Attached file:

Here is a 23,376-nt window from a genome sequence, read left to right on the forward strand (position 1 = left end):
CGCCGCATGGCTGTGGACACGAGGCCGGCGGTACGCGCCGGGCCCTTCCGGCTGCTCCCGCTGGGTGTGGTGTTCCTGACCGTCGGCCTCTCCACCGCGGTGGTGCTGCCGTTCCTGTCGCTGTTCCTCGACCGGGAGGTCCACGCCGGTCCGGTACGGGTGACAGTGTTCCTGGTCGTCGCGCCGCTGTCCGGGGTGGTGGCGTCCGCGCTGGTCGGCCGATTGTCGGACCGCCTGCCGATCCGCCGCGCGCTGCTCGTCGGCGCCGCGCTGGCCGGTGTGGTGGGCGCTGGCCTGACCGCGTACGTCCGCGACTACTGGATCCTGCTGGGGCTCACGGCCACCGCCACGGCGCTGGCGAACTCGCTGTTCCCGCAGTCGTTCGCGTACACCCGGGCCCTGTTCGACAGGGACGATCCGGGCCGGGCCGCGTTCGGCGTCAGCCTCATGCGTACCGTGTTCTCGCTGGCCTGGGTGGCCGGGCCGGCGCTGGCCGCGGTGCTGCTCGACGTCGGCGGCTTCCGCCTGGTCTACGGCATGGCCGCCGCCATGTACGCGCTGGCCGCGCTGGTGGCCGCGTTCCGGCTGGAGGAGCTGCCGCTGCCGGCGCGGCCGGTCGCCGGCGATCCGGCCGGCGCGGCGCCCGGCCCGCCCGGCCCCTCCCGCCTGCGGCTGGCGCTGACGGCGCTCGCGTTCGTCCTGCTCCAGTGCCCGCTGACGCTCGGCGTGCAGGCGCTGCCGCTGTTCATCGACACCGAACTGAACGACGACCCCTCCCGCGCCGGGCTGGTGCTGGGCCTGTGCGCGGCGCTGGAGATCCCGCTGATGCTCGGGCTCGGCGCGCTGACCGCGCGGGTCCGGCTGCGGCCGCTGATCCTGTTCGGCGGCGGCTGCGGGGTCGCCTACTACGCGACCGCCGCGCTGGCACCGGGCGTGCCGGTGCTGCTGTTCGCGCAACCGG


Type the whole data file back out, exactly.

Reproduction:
Here is a 23,376-nt window from a genome sequence, read left to right on the forward strand (position 1 = left end):
CGCCGCATGGCTGTGGACACGAGGCCGGCGGTACGCGCCGGGCCCTTCCGGCTGCTCCCGCTGGGTGTGGTGTTCCTGACCGTCGGCCTCTCCACCGCGGTGGTGCTGCCGTTCCTGTCGCTGTTCCTCGACCGGGAGGTCCACGCCGGTCCGGTACGGGTGACAGTGTTCCTGGTCGTCGCGCCGCTGTCCGGGGTGGTGGCGTCCGCGCTGGTCGGCCGATTGTCGGACCGCCTGCCGATCCGCCGCGCGCTGCTCGTCGGCGCCGCGCTGGCCGGTGTGGTGGGCGCTGGCCTGACCGCGTACGTCCGCGACTACTGGATCCTGCTGGGGCTCACGGCCACCGCCACGGCGCTGGCGAACTCGCTGTTCCCGCAGTCGTTCGCGTACACCCGGGCCCTGTTCGACAGGGACGATCCGGGCCGGGCCGCGTTCGGCGTCAGCCTCATGCGTACCGTGTTCTCGCTGGCCTGGGTGGCCGGGCCGGCGCTGGCCGCGGTGCTGCTCGACGTCGGCGGCTTCCGCCTGGTCTACGGCATGGCCGCCGCCATGTACGCGCTGGCCGCGCTGGTGGCCGCGTTCCGGCTGGAGGAGCTGCCGCTGCCGGCGCGGCCGGTCGCCGGCGATCCGGCCGGCGCGGCGCCCGGCCCGCCCGGCCCCTCCCGCCTGCGGCTGGCGCTGACGGCGCTCGCGTTCGTCCTGCTCCAGTGCCCGCTGACGCTCGGCGTGCAGGCGCTGCCGCTGTTCATCGACACCGAACTGAACGACGACCCCTCCCGCGCCGGGCTGGTGCTGGGCCTGTGCGCGGCGCTGGAGATCCCGCTGATGCTCGGGCTCGGCGCGCTGACCGCGCGGGTCCGGCTGCGGCCGCTGATCCTGTTCGGCGGCGGCTGCGGGGTCGCCTACTACGCGACCGCCGCGCTGGCACCGGGCGTGCCGGTGCTGCTGTTCGCGCAACCGG